Last week Senator Matt Thistlethwaite (ALP, NSW) asked questions about the Australian Trade and Industry Alliances advert on the Carbon tax. His first question to Ms Quinn of the Treasury was this.
Senator THISTLETHWAITE: Thank you. The Australian Trade and Industry Alliance have an ad campaign going at the moment in which they make the claim that the cost of the Australian carbon pricing scheme compared to the EU’s is much greater; I think their figure is $70 billion over the first five years. What do you say about their claim? Is that true?
Ms Quinn: What they are talking about is the revenue received from different schemes, which cannot be equated to either the fiscal cost or the economic cost of a scheme. So it would be inaccurate to draw the link between the revenue received from a scheme—
Senator THISTLETHWAITE: And the cost.
Ms Quinn: and those two different types of measures of cost. One thing that affects the measured fiscal revenue is the provision of permits to stakeholders or companies within an economy versus the idea of auctioning permits. In the European Union, for instance, at the moment they provide a large number of permits to companies who then can use them or sell them, so they do not receive the revenue directly for those permits. That suggests that the revenue implications are lower, but that does not equate to economic cost and does not equate to the incidence of the economic activity. Similarly, in terms of the economic cost, if you just bear with me, I have some analysis. The United Kingdom, for example, has provided information about what impact it expects a carbon price to have on its GDP. The assessment for the UK economy is that the effect of carbon pricing on GDP for the UK by 2050 is in the range of 0.8 per cent to 1.6 per cent, which is a level deviation. So under carbon pricing they expect continued growth and a very modest impact on their economy. If you took the economic analysis as an economic cost, which is what the Australian Treasury typically does, then the costs overseas are fairly modest and the cost to Australia is also expected to be modest. So it would be inaccurate to say that our scheme is significantly more expensive. Reducing emissions for Australia is more expensive than for some countries, but those statistics used about revenue are not the way you get that analysis.
That is a long and complicated argument. Yet, it is all besides the point. Watch the advert.
Did the word ‘cost’ appear at any time? As far as I can work out, it is a simple revenue comparison.
Later he asked John Quiggin.
Senator THISTLETHWAITE: The Australian Trade and Industry Alliance have produced an advertising campaign. I am not sure if you have seen the particular ad on television which compares, in their words, the cost of the proposed carbon pricing scheme in Australia to the European Union’s scheme in the first five years. Their estimates are that the Australian scheme will cost $70 billion and in comparison the EU scheme was somewhere in the vicinity of below $10 billion. Have you seen that particular advertisement?
Quiggin hadn’t seen the ad, perhaps Thistlewaite hadn’t either.
Then he had this exchange with Greg Evans from the Australian Chamber of Commerce and Industry
Senator THISTLETHWAITE: It is true, is it not, that the advertising is somewhat misleading in that it claims that the costs of the carbon pricing scheme will be $70 billion, when in actual fact that is the revenue that will be raised from the scheme?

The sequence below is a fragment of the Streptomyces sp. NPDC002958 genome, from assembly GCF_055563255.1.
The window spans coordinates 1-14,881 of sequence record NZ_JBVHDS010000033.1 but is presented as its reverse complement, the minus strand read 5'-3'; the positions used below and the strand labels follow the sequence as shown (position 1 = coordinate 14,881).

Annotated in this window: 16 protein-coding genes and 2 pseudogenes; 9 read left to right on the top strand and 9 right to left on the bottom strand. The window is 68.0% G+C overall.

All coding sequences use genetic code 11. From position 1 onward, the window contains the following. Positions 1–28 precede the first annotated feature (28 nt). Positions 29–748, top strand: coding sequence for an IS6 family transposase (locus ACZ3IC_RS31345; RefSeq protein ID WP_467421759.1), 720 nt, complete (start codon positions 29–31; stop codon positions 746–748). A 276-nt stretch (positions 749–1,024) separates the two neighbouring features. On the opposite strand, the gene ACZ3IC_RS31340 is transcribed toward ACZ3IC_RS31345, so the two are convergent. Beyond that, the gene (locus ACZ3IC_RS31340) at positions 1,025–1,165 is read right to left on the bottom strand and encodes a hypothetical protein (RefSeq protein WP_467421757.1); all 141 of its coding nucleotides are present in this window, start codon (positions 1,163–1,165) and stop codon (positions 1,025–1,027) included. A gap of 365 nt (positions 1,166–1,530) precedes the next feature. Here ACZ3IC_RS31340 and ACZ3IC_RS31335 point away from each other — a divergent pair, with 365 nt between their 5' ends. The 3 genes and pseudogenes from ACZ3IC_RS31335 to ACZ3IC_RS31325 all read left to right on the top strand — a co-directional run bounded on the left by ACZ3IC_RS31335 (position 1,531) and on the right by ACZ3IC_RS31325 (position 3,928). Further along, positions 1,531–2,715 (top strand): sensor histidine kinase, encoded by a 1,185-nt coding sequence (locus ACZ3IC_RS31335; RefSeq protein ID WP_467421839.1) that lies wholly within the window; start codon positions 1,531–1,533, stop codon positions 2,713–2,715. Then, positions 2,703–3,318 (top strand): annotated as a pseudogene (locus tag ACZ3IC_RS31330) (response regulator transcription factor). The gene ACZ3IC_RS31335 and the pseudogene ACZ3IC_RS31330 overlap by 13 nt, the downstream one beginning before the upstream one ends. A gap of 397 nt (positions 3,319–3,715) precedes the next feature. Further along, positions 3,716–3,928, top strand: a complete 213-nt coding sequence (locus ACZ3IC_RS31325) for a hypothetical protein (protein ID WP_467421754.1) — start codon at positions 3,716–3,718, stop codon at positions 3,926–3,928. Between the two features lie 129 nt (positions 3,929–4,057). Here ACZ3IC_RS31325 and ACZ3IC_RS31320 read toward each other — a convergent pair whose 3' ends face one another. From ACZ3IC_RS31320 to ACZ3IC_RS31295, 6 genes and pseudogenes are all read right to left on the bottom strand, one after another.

Mr Evans: No, it is not misleading. We stand by our figures. The figures we use are based on government revenues.
Senator THISTLETHWAITE: That is right: government revenues. They are not the costs, though, are they? They are the revenues that will be raised from the scheme.
As we now know, the advert makes no claim about revenues being the cost of the carbon tax. That cost is much, much higher than a mere $71 billion over 6 and a half years. The problem is Treasury won’t tell us what that cost is. Luckily Henry Ergas did a back of the envelope calculation
Prof. Ergas: Yes. What is available that Treasury have indeed released, and I congratulate them on doing so, is a spreadsheet that is similar to a spreadsheet that they had released for the CPRS model and that spreadsheet allows you to look at the change in the value of GDP under the base case, as it were, and with the so-called core policy, which is the primary abatement scenario that they model, and also under the so-called high-price scenario, which is where you go for more ambitious abatement. So what you can do, Senator, is you can use that spreadsheet—and you do need to make a number of assumptions—to calculate the value today of the change in GDP under those alternative carbon tax scenarios. To put it in perhaps simplistic terms—but this may help explain what is going on—say that in 2020 GDP would otherwise have been $2 trillion and instead, under the modelling of the core policy, it is $1.8 trillion, and in 2030 it would have been $3 trillion and instead is $2.6 trillion, you can take that difference and express it as if it were a value today. You can bring it back to the present. To do that you have to find some way of adding up amounts at different points in time. You have to take some account of the time value of money. In the calculation that I set out, I used a discount rate—that is, the assumed time value of money, as it were, that is used in the Garnaut report. When you do that, you get a GDP loss that is in the order of somewhere between $890 billion and $1.345 trillion for the core policy scenario. I rounded it to about $1 trillion.
So Senator Thistlethwaite, the cost of the carbon tax is not $71 billion and the Australian Trade and Industry Alliance makes no such claim – rather it is about $1 trillion and that’s from a Treasury spreadsheet.